Lost in Caregiver Twilight Zone
Written on 12/21/2009
I’m caring for my 92-year-old grandfather following three surgeries in seven days. I’m so tired it’s numbing, it’s impossible to think about doing it again tomorrow. My grandfather is a man of habits driven by the time of day, maybe from his military background. One morning he was upset when the hospital had not brought his coffee and could not see he was the problem. We’re in a hospital not the Hilton. At home it was far worse. It does not matter that I have changed the sheets again this morning, changed his soiled underpants more than once and got him dressed for the day. If the coffee is not ready when he expects or I don’t have the newspaper yet, I hear about it. My grandparents raised me and I love my grandfather dearly but it’s hard to bite my tongue. I want to ask doesn’t he realize or care that I’ve been moving since 5:00 a.m. to take care of him.
At 92 he lives at home alone, still drives (very limited), buys groceries and goes to the local Senior Center several times a week to play dominos. He amazes me with each year. He is the healthiest dying person I know and in his mind he is much younger and more capable. This makes it impossible for him to understand recovery will take several more weeks at least. I catch him doing things he shouldn’t and I get the standard “I can do it”. He also acts like a child when he doesn’t want to do something, most of the time it’s taking his medicine or getting up to move around.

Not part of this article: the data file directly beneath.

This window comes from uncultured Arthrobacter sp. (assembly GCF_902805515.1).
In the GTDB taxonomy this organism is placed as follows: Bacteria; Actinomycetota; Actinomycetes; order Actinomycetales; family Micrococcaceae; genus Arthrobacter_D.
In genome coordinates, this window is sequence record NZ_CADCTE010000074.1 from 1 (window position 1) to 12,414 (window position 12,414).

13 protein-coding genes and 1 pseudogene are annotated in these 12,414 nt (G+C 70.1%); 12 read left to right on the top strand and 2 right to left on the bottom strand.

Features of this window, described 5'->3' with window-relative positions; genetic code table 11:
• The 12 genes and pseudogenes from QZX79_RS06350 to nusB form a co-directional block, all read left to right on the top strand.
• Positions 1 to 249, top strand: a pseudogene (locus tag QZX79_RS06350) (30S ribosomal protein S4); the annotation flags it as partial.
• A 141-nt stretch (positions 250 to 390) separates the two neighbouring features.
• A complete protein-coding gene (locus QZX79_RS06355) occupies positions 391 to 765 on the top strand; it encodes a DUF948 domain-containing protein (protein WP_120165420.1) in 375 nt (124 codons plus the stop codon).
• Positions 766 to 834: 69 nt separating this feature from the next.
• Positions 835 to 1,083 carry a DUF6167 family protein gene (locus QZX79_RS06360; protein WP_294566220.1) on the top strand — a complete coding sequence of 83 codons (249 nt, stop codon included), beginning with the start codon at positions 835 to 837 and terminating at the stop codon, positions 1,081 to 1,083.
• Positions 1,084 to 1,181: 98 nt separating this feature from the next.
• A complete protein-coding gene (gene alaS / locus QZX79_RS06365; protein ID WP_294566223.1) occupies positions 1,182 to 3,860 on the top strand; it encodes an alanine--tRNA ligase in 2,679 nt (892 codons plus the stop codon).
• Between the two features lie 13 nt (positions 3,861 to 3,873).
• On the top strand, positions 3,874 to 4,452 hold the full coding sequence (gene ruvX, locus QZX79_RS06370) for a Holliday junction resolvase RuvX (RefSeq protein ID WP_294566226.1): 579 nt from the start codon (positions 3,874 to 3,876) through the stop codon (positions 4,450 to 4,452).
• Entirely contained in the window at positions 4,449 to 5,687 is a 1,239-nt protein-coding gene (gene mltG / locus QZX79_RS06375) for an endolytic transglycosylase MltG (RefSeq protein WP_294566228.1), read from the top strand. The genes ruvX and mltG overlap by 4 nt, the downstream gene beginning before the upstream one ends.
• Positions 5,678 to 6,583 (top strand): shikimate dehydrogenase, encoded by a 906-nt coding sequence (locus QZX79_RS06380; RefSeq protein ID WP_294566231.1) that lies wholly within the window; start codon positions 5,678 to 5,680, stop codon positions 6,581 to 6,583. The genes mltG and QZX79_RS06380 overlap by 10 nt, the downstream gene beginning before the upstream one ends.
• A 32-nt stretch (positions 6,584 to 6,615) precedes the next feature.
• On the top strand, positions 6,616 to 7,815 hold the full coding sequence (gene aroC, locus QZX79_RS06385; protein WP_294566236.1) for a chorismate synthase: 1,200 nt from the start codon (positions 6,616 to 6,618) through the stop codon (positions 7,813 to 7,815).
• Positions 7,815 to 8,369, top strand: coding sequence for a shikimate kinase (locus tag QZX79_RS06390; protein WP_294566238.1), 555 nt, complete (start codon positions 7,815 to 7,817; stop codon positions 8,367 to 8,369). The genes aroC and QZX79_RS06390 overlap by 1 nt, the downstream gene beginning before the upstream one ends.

I push him gently but firmly to get up and move around. Laying in bed or sleeping in the chair all day will not improve his strength. Like all of us, he does not like being told what to do. You learn what you’re made of in stressful times. Our mind and bodies can withstand so much to help someone we love. All I know is tomorrow is a new day.
I grew up in this house and it feels strange to stay in my old bedroom at 46. The house built in 1950, is in the hood, has no dishwasher, Internet or privacy. I am going crazy without my Internet escape. I’m in the twilight zone, washing dishes by hand three times a day and the room is the same since leaving home in 1981. Tomorrow is a new day.